Model history

Model history Honda Cub

Production history

Honda Super Cub production 1958 to 2017.png

Annual Super Cub production from 1958 through 2008, the year cumulative production passed the 60 million units milestone.[37]

Timeline of production locations

  • 1958 Yamato Plant, Japan

  • 1959 Hamamatsu Factory, Japan

  • 1960 Suzuka Factory, Japan

  • 1961 Taiwan

  • 1963 Belgium

  • 1966 Bangladesh

  • 1967 Thailand

  • 1969 Malaysia

  • 1971 Indonesia

  • 1973 Philippines

  • 1976 Manaus, Brazil

  • 1980 Mauritius

  • 1981 Colombia

  • 1981 Nigeria

  • 1985 India

  • 1988 Mexico

  • 1989 Brazil

  • 1991 Ōzu, Kumamoto, Japan

  • 1997 Vietnam

  • 2002 China

  • 2004 Laos

  • 2005 Cambodia

  • 2006 Argentina

  • 2007 Peru

Sites no longer making Super Cubs in gray[38][39]

The Honda Super Cub debuted in 1958, ten years after the establishment of Honda Motor Co. Ltd. The original 1952 Honda Cub F had been a clip-on bicycle engine. Honda kept the name but added the prefix ‘Super’ for the all-new lightweight machine.[7] The Super Cub sold poorly at first, owing mainly to the recession in Japan, and then three months after the 1958 launch when customer complaints began rolling in about slipping clutches.[8] Honda salesmen and factory workers gave up holidays to repair the affected Super Cubs, visiting each customer in person.[8] When it was imported to the US, the name was changed to Honda 50, and later Honda Passport C70, and C90, because the Piper Super Cub airplane trademark had precedence.[31] Similarly, in Britain they were only badged “Honda 50”, “Honda 90” etc. as the Triumph Tiger Cub preceded.

The Society of Automotive Engineers of Japan (in Japanese), including the 1958 Honda Super Cub C100 as one of their 240 Landmarks of Japanese Automotive Technology.[1]

Super Cub line[edit]

The first Super Cub variation was the C102, launched in April 1960.[7]:39, 188 The C102 had electric start in addition to kick starting, and battery and coil ignition instead of magneto, but was otherwise the same as the C100.[7]:39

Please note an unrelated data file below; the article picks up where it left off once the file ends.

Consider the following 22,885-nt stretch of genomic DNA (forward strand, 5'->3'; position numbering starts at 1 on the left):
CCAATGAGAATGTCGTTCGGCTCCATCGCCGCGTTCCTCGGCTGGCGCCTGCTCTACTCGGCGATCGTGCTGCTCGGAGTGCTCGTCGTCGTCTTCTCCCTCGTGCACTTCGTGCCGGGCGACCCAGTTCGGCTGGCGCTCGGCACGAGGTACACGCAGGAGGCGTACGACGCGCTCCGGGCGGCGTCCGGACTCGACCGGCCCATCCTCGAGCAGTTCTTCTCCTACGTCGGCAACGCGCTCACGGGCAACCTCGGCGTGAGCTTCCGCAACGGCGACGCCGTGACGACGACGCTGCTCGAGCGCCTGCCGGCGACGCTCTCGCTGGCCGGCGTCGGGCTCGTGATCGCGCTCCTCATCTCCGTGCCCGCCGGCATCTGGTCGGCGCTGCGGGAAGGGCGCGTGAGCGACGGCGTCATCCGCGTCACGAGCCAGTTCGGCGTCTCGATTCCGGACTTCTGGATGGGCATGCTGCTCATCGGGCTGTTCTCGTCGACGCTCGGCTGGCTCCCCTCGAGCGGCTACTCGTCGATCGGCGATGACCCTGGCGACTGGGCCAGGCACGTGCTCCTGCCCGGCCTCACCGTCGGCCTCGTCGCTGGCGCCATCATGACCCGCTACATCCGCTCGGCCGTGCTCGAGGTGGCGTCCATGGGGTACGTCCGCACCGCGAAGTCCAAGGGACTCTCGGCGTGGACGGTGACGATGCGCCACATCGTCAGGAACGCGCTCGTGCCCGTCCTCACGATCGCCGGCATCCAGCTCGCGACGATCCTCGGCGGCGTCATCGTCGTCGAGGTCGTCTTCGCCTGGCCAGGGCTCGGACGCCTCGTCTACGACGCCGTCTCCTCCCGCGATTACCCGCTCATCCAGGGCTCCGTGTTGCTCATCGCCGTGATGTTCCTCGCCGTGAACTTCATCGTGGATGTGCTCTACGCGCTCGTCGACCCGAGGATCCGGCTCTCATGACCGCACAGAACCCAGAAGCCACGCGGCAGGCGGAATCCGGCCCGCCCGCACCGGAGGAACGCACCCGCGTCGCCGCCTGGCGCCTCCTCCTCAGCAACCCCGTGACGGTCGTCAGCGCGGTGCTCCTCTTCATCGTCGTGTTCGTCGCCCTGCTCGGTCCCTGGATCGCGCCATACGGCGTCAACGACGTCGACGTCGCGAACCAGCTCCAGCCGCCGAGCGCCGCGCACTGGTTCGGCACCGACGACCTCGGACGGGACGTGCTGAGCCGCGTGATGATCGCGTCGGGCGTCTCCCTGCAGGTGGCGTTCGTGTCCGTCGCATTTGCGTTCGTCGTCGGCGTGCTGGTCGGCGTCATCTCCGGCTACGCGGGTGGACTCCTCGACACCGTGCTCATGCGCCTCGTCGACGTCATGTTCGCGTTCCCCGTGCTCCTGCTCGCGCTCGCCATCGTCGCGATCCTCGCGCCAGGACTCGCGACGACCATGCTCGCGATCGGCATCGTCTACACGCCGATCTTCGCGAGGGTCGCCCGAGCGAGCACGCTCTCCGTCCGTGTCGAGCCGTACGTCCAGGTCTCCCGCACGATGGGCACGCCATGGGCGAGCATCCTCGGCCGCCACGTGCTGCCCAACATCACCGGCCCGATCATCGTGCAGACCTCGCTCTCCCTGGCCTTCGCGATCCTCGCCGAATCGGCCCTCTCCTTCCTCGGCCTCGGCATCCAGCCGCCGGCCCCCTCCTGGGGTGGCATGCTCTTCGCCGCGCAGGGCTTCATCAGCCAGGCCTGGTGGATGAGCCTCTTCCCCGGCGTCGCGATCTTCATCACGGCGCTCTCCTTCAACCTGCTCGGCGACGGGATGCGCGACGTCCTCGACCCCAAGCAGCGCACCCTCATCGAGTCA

The enlarged 86.7 cc (5.29 cu in) OHV engine of the 1963 C200 was used on the 1965 CM90 step-through. New in 1965 was a 63 cc (3.8 cu in) engine with a chain-driven overhead camshaft (OHC). This was used in two new models: the C65, a step-through with 4.1 kW (5.5 bhp), and the S65, with a frame like the C110/C200 and 4.6 kW (6.2 bhp) @ 10,000 rpm.[7]

In 1966 the C50 appeared and remained in production through the mid 80s, becoming one of the most widespread and familiar versions of the Super Cub.[7]:48–49, 188–189 Honda replaced the C100’s 40 mm × 39 mm (1.6 in × 1.5 in) 50 cc OHV engine with the 39 mm × 41.4 mm (1.54 in × 1.63 in) OHC alloy head and iron cylinder engine from the CS50 and C65, which increased power from 3.4 to 3.6 kW (4.5 to 4.8 bhp).[7]:48–49, 188–189 Similarly the CM90 was replaced in 1966 with the 89.5 cc (5.46 cu in) 5.6 kW (7.5 bhp) OHC CM91, which a year later on 1967, got restyled forks and headlamp like the C50, to become the familiar C90. Though the basic design of Cub remained unchanged, new styling and improvements included enclosed front forks. The C100 stayed in production alongside the newer versions one more year, until 1967.[7]:188–189 After 1980 the USA C70 was called the C70 Passport.[7]